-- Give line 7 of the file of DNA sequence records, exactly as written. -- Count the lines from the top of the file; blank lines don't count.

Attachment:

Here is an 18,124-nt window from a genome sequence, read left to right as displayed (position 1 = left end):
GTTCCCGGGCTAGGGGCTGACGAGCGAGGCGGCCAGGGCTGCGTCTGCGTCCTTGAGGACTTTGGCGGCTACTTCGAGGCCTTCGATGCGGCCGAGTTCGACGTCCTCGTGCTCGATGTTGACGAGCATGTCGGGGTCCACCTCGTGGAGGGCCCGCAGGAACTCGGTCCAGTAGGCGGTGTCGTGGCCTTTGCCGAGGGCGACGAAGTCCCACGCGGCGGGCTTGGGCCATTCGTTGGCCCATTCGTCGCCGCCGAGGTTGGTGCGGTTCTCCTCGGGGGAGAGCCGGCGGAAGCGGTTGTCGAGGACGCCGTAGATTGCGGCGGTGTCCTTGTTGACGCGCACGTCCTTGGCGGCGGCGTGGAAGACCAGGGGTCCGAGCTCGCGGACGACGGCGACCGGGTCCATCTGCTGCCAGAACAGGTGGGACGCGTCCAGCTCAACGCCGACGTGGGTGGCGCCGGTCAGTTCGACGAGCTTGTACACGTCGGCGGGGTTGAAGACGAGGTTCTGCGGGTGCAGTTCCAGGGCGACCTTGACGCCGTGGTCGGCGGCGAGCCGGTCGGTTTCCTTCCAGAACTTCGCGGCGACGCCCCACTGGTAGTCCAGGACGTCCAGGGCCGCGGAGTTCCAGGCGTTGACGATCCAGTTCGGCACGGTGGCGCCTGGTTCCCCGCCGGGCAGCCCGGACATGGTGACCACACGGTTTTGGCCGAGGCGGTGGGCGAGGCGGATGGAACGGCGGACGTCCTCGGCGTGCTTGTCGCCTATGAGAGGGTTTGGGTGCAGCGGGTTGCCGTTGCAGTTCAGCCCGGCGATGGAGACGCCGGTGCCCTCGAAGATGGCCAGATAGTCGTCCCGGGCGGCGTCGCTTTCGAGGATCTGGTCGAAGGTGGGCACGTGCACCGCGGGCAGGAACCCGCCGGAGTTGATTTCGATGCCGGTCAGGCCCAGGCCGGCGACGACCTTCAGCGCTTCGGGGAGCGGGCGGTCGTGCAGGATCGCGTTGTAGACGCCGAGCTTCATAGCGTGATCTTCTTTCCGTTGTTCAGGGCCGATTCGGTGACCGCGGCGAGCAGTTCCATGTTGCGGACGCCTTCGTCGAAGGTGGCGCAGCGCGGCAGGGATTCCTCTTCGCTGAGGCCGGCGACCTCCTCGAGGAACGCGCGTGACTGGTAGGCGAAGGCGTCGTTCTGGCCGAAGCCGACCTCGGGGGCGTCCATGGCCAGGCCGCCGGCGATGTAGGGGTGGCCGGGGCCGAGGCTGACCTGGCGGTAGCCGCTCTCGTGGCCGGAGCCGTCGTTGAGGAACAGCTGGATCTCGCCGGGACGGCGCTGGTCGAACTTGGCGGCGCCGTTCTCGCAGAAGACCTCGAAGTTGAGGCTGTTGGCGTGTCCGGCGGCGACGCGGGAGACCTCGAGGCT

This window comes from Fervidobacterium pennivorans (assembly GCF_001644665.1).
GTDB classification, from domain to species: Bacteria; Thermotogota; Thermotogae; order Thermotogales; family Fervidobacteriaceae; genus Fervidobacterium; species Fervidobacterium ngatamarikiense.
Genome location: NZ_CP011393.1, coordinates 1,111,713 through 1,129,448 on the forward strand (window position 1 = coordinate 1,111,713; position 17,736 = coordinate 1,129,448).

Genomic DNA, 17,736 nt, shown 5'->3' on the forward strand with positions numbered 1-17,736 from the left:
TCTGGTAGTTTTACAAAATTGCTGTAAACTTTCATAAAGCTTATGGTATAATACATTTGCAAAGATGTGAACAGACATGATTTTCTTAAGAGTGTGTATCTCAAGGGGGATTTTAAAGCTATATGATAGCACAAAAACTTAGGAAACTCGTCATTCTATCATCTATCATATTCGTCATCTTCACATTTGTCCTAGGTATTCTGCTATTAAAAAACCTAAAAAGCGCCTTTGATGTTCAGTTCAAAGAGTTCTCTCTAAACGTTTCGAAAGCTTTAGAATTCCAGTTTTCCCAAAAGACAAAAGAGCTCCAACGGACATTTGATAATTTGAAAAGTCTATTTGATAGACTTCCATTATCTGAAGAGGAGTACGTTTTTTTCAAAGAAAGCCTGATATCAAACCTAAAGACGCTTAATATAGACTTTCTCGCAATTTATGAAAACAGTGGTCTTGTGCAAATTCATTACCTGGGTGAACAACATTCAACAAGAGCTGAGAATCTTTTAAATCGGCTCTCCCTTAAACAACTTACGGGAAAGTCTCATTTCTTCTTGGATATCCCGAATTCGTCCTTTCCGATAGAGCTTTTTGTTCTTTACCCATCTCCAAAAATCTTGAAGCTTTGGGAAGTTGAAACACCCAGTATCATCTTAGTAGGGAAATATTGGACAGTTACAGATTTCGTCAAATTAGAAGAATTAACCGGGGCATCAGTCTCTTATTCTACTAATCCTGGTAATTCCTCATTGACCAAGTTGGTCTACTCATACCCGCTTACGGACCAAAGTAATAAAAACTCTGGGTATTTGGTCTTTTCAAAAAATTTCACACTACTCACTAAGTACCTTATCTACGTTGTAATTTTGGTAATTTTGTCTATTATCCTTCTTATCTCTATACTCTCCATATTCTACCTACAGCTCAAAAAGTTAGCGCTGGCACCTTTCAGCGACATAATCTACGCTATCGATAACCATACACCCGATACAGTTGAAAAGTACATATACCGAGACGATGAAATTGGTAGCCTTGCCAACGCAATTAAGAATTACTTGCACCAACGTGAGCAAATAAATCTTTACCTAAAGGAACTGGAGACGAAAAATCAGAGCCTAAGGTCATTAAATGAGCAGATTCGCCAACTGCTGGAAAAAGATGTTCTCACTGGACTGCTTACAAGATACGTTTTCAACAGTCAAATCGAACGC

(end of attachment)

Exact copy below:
TCTGGTAGTTTTACAAAATTGCTGTAAACTTTCATAAAGCTTATGGTATAATACATTTGCAAAGATGTGAACAGACATGATTTTCTTAAGAGTGTGTATCTCAAGGGGGATTTTAAAGCTATATGATAGCACAAAAACTTAGGAAACTCGTCATTCTATCATCTATCATATTCGTCATCTTCACATTTGTCCTAGGTATTCTGCTATTAAAAAACCTAAAAAGCGCCTTTGATGTTCAGTTCAAAGAGTTCTCTCTAAACGTTTCGAAAGCTTTAGAATTCCAGTTTTCCCAAAAGACAAAAGAGCTCCAACGGACATTTGATAATTTGAAAAGTCTATTTGATAGACTTCCATTATCTGAAGAGGAGTACGTTTTTTTCAAAGAAAGCCTGATATCAAACCTAAAGACGCTTAATATAGACTTTCTCGCAATTTATGAAAACAGTGGTCTTGTGCAAATTCATTACCTGGGTGAACAACATTCAACAAGAGCTGAGAATCTTTTAAATCGGCTCTCCCTTAAACAACTTACGGGAAAGTCTCATTTCTTCTTGGATATCCCGAATTCGTCCTTTCCGATAGAGCTTTTTGTTCTTTACCCATCTCCAAAAATCTTGAAGCTTTGGGAAGTTGAAACACCCAGTATCATCTTAGTAGGGAAATATTGGACAGTTACAGATTTCGTCAAATTAGAAGAATTAACCGGGGCATCAGTCTCTTATTCTACTAATCCTGGTAATTCCTCATTGACCAAGTTGGTCTACTCATACCCGCTTACGGACCAAAGTAATAAAAACTCTGGGTATTTGGTCTTTTCAAAAAATTTCACACTACTCACTAAGTACCTTATCTACGTTGTAATTTTGGTAATTTTGTCTATTATCCTTCTTATCTCTATACTCTCCATATTCTACCTACAGCTCAAAAAGTTAGCGCTGGCACCTTTCAGCGACATAATCTACGCTATCGATAACCATACACCCGATACAGTTGAAAAGTACATATACCGAGACGATGAAATTGGTAGCCTTGCCAACGCAATTAAGAATTACTTGCACCAACGTGAGCAAATAAATCTTTACCTAAAGGAACTGGAGACGAAAAATCAGAGCCTAAGGTCATTAAATGAGCAGATTCGCCAACTGCTGGAAAAAGATGTTCTCACTGGACTGCTTACAAGATACGTTTTCAACAGTCAAATCGAACGC